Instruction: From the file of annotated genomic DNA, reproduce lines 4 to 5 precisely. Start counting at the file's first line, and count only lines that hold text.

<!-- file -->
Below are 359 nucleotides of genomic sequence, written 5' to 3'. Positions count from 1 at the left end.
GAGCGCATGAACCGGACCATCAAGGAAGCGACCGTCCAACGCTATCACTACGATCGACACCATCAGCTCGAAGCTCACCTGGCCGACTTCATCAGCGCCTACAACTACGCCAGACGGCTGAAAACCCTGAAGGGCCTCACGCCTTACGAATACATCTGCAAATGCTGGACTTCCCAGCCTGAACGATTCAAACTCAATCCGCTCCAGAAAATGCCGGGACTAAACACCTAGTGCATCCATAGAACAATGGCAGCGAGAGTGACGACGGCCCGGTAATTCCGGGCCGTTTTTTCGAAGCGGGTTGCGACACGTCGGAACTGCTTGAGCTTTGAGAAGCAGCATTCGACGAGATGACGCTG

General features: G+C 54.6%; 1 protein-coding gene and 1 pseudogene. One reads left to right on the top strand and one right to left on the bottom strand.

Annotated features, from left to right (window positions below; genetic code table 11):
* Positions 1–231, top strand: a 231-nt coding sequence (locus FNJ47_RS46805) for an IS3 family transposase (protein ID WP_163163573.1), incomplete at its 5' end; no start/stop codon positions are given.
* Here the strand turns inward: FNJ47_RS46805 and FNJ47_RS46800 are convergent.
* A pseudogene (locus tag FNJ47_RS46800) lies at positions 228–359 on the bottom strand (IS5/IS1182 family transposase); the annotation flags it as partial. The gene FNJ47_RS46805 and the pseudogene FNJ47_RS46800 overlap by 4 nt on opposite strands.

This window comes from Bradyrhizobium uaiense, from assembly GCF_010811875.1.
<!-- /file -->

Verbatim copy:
Annotated features, from left to right (window positions below; genetic code table 11):
* Positions 1–231, top strand: a 231-nt coding sequence (locus FNJ47_RS46805) for an IS3 family transposase (protein ID WP_163163573.1), incomplete at its 5' end; no start/stop codon positions are given.